Untitled (HPS)

BSW_icon_Ysm.png

Untitled (HPS)

John A. Savoia

“I just felt really intrigued by that concept, of this infinite number of hands, able to touch infinitely in such a short amount of time.”
 

Interview by L. Valena

 

Please describe what you responded to.

I responded to a poem. I don't read a lot of poetry, and so for me when I do read poetry, and when I'm thinking about responding to it, I tend to look for phrases or parts that particularly give me a visual. My photography is very straight, in a way. I tend to describe things realistically, and so I'm usually trying to think about words or phrases that I can do that with.

What was your first response to this piece?

My first response to the piece was that I really enjoyed it. I didn't even think about how I would respond to it the first time I read it, I just read it a couple times, and it gave me this... it reminded me of the love I've felt in my life, and the love I have for the people in my life. I felt an understanding within me for what might have been the intention of the poem- or what the intention was for me. Then on subsequent re-readings I started thinking about how I might translate an element of that, and that feeling, into an image.

And how did you go about that? What happened next?

I fixated on this phrase that is repeated a couple of times: hands per second, which is both spelled out and abbreviated to hps (kind of like miles per hour or something). I just felt really intrigued by that concept, of this infinite number of hands, able to touch infinitely in such a short amount of time. I could sense the feeling behind that, but I wasn't sure if I would be able to visualize it and not have it come across as slapstick kung fu action. Which would be what I think of hands per second- like a thousand hands per second seems like...

Martial arts?

Yeah, a weird martial arts thing. Oh, the deadly Thousand Hands Per Second Strike- and of course in context, this is nothing like that, but that's where my mind would go just reading that in a vacuum.

The sort of thing that someone who has to register their hands with the government would use?

Precisely. That would be the designation on the form. It says 'Hands Per Second' and the person interviewing them has to fill in a number. "Okay, that came in below 70, so that's a Class A hand".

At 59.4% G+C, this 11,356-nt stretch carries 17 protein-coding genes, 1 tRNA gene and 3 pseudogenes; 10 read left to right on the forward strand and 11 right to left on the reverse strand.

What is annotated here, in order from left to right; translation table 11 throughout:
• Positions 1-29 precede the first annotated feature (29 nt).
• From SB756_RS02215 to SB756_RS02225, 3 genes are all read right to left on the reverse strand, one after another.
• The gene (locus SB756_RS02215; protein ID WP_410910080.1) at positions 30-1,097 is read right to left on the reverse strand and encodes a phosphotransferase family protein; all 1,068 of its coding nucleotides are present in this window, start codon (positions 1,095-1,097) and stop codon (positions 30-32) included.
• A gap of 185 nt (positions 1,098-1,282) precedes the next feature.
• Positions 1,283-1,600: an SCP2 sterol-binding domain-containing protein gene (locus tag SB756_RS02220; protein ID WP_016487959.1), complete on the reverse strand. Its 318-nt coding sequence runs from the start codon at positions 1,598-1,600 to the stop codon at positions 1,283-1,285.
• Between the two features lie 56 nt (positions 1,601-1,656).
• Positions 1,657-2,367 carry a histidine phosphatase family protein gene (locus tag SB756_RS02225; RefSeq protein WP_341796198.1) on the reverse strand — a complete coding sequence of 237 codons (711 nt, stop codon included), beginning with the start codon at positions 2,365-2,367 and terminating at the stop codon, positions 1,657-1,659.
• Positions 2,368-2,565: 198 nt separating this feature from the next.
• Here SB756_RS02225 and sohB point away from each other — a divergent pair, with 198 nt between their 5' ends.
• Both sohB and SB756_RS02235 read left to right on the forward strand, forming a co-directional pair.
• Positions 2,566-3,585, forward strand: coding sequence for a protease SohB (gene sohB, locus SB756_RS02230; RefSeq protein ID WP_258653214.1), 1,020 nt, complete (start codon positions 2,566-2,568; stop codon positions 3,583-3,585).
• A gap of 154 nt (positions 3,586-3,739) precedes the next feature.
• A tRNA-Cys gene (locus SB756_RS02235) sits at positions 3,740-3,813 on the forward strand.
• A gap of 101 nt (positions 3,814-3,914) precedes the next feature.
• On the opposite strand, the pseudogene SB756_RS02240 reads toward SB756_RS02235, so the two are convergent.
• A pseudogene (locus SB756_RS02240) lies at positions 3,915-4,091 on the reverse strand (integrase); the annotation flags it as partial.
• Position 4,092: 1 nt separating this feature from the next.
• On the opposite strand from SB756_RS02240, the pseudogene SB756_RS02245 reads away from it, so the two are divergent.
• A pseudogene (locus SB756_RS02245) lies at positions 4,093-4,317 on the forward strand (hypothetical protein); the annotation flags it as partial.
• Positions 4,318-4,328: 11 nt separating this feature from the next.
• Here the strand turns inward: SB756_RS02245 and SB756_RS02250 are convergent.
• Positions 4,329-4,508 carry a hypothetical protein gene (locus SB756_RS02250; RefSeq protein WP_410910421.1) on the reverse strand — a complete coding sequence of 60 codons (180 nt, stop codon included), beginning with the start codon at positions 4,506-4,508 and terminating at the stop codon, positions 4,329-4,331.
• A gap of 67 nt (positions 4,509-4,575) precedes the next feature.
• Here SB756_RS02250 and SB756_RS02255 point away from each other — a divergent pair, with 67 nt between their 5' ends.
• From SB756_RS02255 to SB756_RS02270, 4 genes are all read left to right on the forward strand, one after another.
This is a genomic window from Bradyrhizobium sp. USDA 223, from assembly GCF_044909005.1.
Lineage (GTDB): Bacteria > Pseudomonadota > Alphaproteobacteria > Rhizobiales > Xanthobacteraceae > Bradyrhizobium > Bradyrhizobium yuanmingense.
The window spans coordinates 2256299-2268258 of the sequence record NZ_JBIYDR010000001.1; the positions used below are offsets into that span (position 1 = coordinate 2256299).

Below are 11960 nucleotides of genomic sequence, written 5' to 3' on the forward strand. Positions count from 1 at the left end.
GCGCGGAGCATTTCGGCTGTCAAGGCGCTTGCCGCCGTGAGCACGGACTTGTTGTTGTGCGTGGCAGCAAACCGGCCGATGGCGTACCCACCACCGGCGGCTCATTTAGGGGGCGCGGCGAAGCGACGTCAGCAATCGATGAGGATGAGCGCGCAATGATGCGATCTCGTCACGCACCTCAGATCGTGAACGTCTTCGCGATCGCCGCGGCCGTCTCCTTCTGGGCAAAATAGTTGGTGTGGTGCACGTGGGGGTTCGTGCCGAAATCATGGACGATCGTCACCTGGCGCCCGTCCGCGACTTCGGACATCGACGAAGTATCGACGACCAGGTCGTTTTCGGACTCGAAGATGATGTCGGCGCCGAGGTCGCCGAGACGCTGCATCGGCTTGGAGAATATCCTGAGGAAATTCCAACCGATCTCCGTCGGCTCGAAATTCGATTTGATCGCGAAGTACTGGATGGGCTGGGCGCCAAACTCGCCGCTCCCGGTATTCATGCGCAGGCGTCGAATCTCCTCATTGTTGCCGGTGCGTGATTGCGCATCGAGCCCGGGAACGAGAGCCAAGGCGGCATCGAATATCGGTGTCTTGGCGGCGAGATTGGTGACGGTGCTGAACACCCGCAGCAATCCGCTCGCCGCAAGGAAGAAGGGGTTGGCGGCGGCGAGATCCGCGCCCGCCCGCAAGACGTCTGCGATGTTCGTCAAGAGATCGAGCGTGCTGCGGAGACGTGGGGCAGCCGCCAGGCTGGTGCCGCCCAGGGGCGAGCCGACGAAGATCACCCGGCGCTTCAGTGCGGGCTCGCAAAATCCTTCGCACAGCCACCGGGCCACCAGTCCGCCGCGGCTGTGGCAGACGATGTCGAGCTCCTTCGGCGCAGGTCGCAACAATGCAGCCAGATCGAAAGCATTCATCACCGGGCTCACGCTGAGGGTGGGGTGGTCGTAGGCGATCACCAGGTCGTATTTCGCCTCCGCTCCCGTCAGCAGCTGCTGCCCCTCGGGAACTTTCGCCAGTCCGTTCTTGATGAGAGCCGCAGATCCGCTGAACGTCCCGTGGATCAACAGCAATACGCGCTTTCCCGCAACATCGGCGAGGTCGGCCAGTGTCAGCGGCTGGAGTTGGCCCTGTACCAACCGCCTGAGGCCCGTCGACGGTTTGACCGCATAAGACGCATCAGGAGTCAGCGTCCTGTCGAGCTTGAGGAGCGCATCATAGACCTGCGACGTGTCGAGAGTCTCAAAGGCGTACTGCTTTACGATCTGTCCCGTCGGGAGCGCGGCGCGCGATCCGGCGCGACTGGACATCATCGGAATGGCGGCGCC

Okay, so you're visualizing hands per second and trying to translate that into this feeling of love. Tell me more about how you bridged those things.

In the end I'm not sure that I did. I tried a few different techniques in the camera to do multiple exposures. What I ended up settling on was shooting a flash off over the course of a long exposure multiple times, moving my own hand every time, and moving the flash. And then I ended up with an image and a feeling that I really enjoyed, but was not what I set out to do. I don't personally think it conveys any warmth or love, but it also did not feel violent. And I guess in the end that was what I was more concerned with-  even if it's not going to be lovey, it definitely can't be violent. So I settled for a middle ground with what I made, but sometimes you change and you discover new things as you create work.

What does it say to you now?

I'd say now it speaks to me as I series of... how do I put this into words? An all-encompassing tactility or actuality that is represented by so many hands, so many body parts existing in one moment, being able to be taken in at one glance. It speaks to- maybe not tenderness, but care. So maybe there is some of that love still there.

And how does this relate to the rest of your work, if at all?

It relates somewhat in technique. I often work in multiple colored flashes and my own body, but the content beyond that is a bit of a deviation for me. In the time since I've made this piece, I've been making more work exploring these moments with little individual body parts. My work is primarily self portraiture, usually full body or a larger portion of my body, and so now I've been thinking more about these little individual moments within my body, that are more abstracted, less through the looking glass, and more through a kaleidoscope.


Call Number: Y6PP | Y10VA.saUnti


John

 

John Savoia (b. 1986 in Boston, MA) is a fine arts photographer based in Boston. His work explores the idea that everything we create is a form of self portraiture, with a direct focus on personal connections to the body that break down cultural and societal norms of beauty, privilege, and power. He lives with his inspirational wife, and their large cat Tiny Henry in the scenic getaway of Jamaica Plain.